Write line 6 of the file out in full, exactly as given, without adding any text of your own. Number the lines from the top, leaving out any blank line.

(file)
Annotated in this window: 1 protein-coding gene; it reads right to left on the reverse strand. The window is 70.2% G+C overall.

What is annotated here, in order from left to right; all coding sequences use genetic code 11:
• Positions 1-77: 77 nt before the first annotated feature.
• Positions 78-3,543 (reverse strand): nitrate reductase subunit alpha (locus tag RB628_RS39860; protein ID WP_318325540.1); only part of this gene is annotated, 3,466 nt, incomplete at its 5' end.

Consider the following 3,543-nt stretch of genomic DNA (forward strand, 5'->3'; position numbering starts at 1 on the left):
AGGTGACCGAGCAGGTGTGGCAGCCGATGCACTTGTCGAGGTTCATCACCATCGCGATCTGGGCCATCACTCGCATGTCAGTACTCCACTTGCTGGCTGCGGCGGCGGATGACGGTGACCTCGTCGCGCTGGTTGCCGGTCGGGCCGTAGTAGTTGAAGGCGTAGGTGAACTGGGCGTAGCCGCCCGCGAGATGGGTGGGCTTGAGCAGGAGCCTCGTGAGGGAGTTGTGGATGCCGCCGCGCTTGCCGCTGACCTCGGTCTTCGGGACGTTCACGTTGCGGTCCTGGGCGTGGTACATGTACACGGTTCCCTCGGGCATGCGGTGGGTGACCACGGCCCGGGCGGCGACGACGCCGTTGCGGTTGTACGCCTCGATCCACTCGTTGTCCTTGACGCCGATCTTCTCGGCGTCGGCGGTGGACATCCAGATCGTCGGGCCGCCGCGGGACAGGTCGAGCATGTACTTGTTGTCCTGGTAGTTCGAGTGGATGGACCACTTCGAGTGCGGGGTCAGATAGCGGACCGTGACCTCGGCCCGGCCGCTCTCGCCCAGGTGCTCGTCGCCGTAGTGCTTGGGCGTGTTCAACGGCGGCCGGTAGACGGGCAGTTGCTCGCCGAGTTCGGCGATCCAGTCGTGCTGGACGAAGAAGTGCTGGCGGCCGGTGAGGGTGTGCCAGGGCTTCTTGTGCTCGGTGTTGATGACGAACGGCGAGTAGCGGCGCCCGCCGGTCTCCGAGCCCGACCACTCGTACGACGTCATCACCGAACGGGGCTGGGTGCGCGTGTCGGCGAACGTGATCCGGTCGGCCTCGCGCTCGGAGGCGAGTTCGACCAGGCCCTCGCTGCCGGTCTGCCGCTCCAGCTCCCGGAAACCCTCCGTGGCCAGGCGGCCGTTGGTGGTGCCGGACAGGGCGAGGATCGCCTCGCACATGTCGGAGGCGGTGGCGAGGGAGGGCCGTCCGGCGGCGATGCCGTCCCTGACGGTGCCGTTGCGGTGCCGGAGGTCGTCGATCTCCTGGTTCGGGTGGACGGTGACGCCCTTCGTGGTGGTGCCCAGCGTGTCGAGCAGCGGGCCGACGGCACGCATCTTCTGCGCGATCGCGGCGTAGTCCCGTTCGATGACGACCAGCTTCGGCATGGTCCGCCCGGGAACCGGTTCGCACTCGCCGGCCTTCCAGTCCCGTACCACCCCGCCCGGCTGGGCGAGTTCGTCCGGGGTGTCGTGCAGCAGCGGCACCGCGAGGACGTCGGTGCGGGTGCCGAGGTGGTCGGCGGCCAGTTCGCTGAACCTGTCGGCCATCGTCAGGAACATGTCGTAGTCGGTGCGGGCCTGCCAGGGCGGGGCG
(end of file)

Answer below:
AGGTGACCGAGCAGGTGTGGCAGCCGATGCACTTGTCGAGGTTCATCACCATCGCGATCTGGGCCATCACTCGCATGTCAGTACTCCACTTGCTGGCTGCGGCGGCGGATGACGGTGACCTCGTCGCGCTGGTTGCCGGTCGGGCCGTAGTAGTTGAAGGCGTAGGTGAACTGGGCGTAGCCGCCCGCGAGATGGGTGGGCTTGAGCAGGAGCCTCGTGAGGGAGTTGTGGATGCCGCCGCGCTTGCCGCTGACCTCGGTCTTCGGGACGTTCACGTTGCGGTCCTGGGCGTGGTACATGTACACGGTTCCCTCGGGCATGCGGTGGGTGACCACGGCCCGGGCGGCGACGACGCCGTTGCGGTTGTACGCCTCGATCCACTCGTTGTCCTTGACGCCGATCTTCTCGGCGTCGGCGGTGGACATCCAGATCGTCGGGCCGCCGCGGGACAGGTCGAGCATGTACTTGTTGTCCTGGTAGTTCGAGTGGATGGACCACTTCGAGTGCGGGGTCAGATAGCGGACCGTGACCTCGGCCCGGCCGCTCTCGCCCAGGTGCTCGTCGCCGTAGTGCTTGGGCGTGTTCAACGGCGGCCGGTAGACGGGCAGTTGCTCGCCGAGTTCGGCGATCCAGTCGTGCTGGACGAAGAAGTGCTGGCGGCCGGTGAGGGTGTGCCAGGGCTTCTTGTGCTCGGTGTTGATGACGAACGGCGAGTAGCGGCGCCCGCCGGTCTCCGAGCCCGACCACTCGTACGACGTCATCACCGAACGGGGCTGGGTGCGCGTGTCGGCGAACGTGATCCGGTCGGCCTCGCGCTCGGAGGCGAGTTCGACCAGGCCCTCGCTGCCGGTCTGCCGCTCCAGCTCCCGGAAACCCTCCGTGGCCAGGCGGCCGTTGGTGGTGCCGGACAGGGCGAGGATCGCCTCGCACATGTCGGAGGCGGTGGCGAGGGAGGGCCGTCCGGCGGCGATGCCGTCCCTGACGGTGCCGTTGCGGTGCCGGAGGTCGTCGATCTCCTGGTTCGGGTGGACGGTGACGCCCTTCGTGGTGGTGCCCAGCGTGTCGAGCAGCGGGCCGACGGCACGCATCTTCTGCGCGATCGCGGCGTAGTCCCGTTCGATGACGACCAGCTTCGGCATGGTCCGCCCGGGAACCGGTTCGCACTCGCCGGCCTTCCAGTCCCGTACCACCCCGCCCGGCTGGGCGAGTTCGTCCGGGGTGTCGTGCAGCAGCGGCACCGCGAGGACGTCGGTGCGGGTGCCGAGGTGGTCGGCGGCCAGTTCGCTGAACCTGTCGGCCATCGTCAGGAACATGTCGTAGTCGGTGCGGGCCTGCCAGGGCGGGGCG